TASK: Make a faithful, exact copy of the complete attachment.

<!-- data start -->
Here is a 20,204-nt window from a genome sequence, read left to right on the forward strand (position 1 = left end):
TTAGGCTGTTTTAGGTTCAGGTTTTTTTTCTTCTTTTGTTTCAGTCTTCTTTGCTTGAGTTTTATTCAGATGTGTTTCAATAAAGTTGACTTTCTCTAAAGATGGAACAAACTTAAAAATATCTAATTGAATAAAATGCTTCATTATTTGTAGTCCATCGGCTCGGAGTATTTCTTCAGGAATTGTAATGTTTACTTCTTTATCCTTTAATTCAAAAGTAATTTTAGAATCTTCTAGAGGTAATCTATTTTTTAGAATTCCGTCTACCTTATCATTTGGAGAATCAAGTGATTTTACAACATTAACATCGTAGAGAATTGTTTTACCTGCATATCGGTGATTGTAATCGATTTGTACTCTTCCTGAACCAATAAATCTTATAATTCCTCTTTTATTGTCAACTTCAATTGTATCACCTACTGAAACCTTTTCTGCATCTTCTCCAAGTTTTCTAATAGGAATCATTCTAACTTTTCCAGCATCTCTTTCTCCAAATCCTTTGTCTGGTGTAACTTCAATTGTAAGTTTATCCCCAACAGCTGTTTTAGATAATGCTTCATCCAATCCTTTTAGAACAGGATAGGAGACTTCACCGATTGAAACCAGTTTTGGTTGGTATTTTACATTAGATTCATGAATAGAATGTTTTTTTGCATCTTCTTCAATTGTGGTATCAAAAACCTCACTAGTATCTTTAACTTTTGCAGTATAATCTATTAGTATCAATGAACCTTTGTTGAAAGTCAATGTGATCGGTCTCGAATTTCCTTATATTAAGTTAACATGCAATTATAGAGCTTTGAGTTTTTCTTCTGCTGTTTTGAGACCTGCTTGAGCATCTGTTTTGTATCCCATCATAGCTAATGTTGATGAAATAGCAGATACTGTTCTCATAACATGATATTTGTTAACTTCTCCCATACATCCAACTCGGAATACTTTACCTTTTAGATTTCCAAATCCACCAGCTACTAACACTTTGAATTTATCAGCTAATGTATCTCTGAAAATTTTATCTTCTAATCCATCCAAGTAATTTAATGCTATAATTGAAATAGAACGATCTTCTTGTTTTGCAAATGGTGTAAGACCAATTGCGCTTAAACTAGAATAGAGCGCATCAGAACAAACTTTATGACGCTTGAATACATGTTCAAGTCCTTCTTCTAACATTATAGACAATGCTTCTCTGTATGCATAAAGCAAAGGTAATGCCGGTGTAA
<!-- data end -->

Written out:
Here is a 20,204-nt window from a genome sequence, read left to right on the forward strand (position 1 = left end):
TTAGGCTGTTTTAGGTTCAGGTTTTTTTTCTTCTTTTGTTTCAGTCTTCTTTGCTTGAGTTTTATTCAGATGTGTTTCAATAAAGTTGACTTTCTCTAAAGATGGAACAAACTTAAAAATATCTAATTGAATAAAATGCTTCATTATTTGTAGTCCATCGGCTCGGAGTATTTCTTCAGGAATTGTAATGTTTACTTCTTTATCCTTTAATTCAAAAGTAATTTTAGAATCTTCTAGAGGTAATCTATTTTTTAGAATTCCGTCTACCTTATCATTTGGAGAATCAAGTGATTTTACAACATTAACATCGTAGAGAATTGTTTTACCTGCATATCGGTGATTGTAATCGATTTGTACTCTTCCTGAACCAATAAATCTTATAATTCCTCTTTTATTGTCAACTTCAATTGTATCACCTACTGAAACCTTTTCTGCATCTTCTCCAAGTTTTCTAATAGGAATCATTCTAACTTTTCCAGCATCTCTTTCTCCAAATCCTTTGTCTGGTGTAACTTCAATTGTAAGTTTATCCCCAACAGCTGTTTTAGATAATGCTTCATCCAATCCTTTTAGAACAGGATAGGAGACTTCACCGATTGAAACCAGTTTTGGTTGGTATTTTACATTAGATTCATGAATAGAATGTTTTTTTGCATCTTCTTCAATTGTGGTATCAAAAACCTCACTAGTATCTTTAACTTTTGCAGTATAATCTATTAGTATCAATGAACCTTTGTTGAAAGTCAATGTGATCGGTCTCGAATTTCCTTATATTAAGTTAACATGCAATTATAGAGCTTTGAGTTTTTCTTCTGCTGTTTTGAGACCTGCTTGAGCATCTGTTTTGTATCCCATCATAGCTAATGTTGATGAAATAGCAGATACTGTTCTCATAACATGATATTTGTTAACTTCTCCCATACATCCAACTCGGAATACTTTACCTTTTAGATTTCCAAATCCACCAGCTACTAACACTTTGAATTTATCAGCTAATGTATCTCTGAAAATTTTATCTTCTAATCCATCCAAGTAATTTAATGCTATAATTGAAATAGAACGATCTTCTTGTTTTGCAAATGGTGTAAGACCAATTGCGCTTAAACTAGAATAGAGCGCATCAGAACAAACTTTATGACGCTTGAATACATGTTCAAGTCCTTCTTCTAACATTATAGACAATGCTTCTCTGTATGCATAAAGCAAAGGTAATGCCGGTGTAA